It never dawned on me, when I went to purchase my first ceiling fan, that I might have to worry about how much the fan weighed. Since we don’t have AC in our mobile home, we rely pretty heavily upon fans to circulate and cool the air. Needless to say, when our ceiling fan finally gave up the ghost, we immediately went out shopping for a replacement. It would begin an adventure into the unexpected.
Types of Ceiling Fans
The ceiling fan that was in my mobile appeared to have been a sort of factory issue and was easily as old as the mobile, if not older. It always reminded me of something you’d see in a cheap old motel – you know, along with the 25-cent massaging beds and yellowed lighting. Nevertheless, it worked wonderfully and could really whip up the air in the room. My kids enjoyed laying down underneath it because it made you feel cool instantly. It was just a wonderful fan.
But all good things come to an end and, eventually, my ceiling fan slowly faded away. I was upset and yet excited because, while it meant shelling out cash for yet another item, it also meant going out to find a new one – And we all love a good road trip! I piled the kids in the car and drove a couple of miles to check out the local hardware store and, sure enough, they had ceiling fans. Lots and lots of ceiling fans. I might even be inclined to say oodles, if only I knew how much constitutes an oodle, but you get the picture. There were a lot of ceiling fans.
Basically, there are 3 main types of ceiling fans that you can install. These are a plug-in ceiling fan, a standard ceiling fan and a light fixture ceiling fan. The basic difference is that the first one plugs in with a long cord so must, therefore, be mounted within reach of an electrical outlet and then the second two, one with and one without lights, are wired directly in to the room’s electrical box. If purchasing a ceiling fan for your bathroom, you will also want to pay attention to fans that have received a “damp” rating. Choosing a fan that’s rated either ‘damp’ or ‘wet’ will ensure you are buying a fan that has a moisture resistant or sealed motor and is in a rust-resistant housing. This will significantly extend the life of your fan.
Sizes of Ceiling Fans: Is Bigger Better?
Most ceiling fans have a blade span of 29-54 inches. According to -, there is a pretty standard guideline for figuring your fan size, based on your room dimensions:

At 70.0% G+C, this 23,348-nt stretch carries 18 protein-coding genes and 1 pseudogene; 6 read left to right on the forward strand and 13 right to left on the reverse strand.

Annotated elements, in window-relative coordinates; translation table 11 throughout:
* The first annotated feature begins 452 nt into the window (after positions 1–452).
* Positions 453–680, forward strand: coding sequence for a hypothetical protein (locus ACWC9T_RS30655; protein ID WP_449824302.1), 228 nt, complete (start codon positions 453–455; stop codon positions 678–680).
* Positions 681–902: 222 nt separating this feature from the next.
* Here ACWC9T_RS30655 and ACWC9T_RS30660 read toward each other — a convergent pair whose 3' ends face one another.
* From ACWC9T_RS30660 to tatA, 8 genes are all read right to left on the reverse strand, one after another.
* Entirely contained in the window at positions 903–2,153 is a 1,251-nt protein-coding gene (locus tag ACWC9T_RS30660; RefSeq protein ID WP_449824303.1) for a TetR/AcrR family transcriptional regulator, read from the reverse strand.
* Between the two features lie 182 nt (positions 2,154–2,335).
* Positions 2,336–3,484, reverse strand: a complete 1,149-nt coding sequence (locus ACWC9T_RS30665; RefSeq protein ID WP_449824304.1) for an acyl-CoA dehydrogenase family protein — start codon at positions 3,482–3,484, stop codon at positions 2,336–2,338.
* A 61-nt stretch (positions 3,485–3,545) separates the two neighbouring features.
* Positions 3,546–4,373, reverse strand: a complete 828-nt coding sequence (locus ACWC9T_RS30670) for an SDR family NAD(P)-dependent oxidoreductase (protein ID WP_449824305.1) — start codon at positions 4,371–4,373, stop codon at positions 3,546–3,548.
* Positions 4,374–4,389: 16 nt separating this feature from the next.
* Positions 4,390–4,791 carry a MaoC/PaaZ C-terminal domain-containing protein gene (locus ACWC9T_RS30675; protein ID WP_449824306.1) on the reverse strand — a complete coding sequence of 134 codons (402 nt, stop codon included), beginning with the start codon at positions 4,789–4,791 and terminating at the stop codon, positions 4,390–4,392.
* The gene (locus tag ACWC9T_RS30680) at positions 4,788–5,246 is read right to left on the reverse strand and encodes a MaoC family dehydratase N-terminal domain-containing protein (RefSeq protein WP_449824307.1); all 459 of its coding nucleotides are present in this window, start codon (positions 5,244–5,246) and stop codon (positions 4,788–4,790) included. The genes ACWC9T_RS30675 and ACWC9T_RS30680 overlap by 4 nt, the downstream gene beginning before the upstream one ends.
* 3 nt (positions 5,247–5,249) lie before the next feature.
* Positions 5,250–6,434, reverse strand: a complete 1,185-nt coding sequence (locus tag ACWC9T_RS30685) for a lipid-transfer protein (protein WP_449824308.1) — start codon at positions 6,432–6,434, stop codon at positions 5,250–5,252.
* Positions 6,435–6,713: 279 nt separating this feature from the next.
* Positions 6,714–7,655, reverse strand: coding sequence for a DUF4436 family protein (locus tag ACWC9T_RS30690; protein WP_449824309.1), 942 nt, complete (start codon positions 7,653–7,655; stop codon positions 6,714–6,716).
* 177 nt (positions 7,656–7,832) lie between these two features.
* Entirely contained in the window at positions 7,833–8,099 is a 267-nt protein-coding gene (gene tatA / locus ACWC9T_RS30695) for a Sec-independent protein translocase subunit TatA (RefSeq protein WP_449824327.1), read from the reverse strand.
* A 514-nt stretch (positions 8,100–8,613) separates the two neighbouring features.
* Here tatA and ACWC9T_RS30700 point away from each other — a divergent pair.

– If your room is smaller than 75 ft2 (feet squared), you will find that a 29-36″ blade span will work nicely.
– 76-144 ft2 require a little larger blades, usually falling under the 36-42″ category.
– If your room is 144-225 ft2, the 44″ fan blade is your standard size and, for rooms of 225-400 ft2, you will want to go with a fan blade that is 50-54″ in length.
Additionally, for optimum airflow, you should install your ceiling fan in the middle of your room, at a height of no less than 7 feet. 8-9 feet works beautifully.
Where to Install a Ceiling Fan?
My mother’s ceiling fan wasn’t installed properly in her old house and I will never forget how it swayed madly whenever she turned it on high. While it was still fastened to the ceiling, I swear it looked as though it was ready to pull loose and crash down upon you at any moment. This image has stuck with me throughout the years, so I’m very paranoid about ensuring the ceiling fan is installed securely.
There are only two ways to ensure that you have a good mount for your ceiling fan. Because of the constant motion of the fan and the speed in which they operate, it’s essential to mount your ceiling fan into a support. This means that you need to locate one of the rafters in your home and mount the fan there.
You’ll find this task pretty easy if there was a previous ceiling fan installed and you’re simply replacing it. If this is the case, you can simply take the old fan down and replace it with the new one. Easy as pie. Those who don’t have a previous fan to go by, however, are going to find they need to remove a portion of their ceiling or play the tap-tap-tap game until they find a secure brace. This is essential because, if you don’t anchor your ceiling fan into a secure support, there is a good risk that it will sway or even pull loose from the ceiling, regardless of the actual weight of the fan.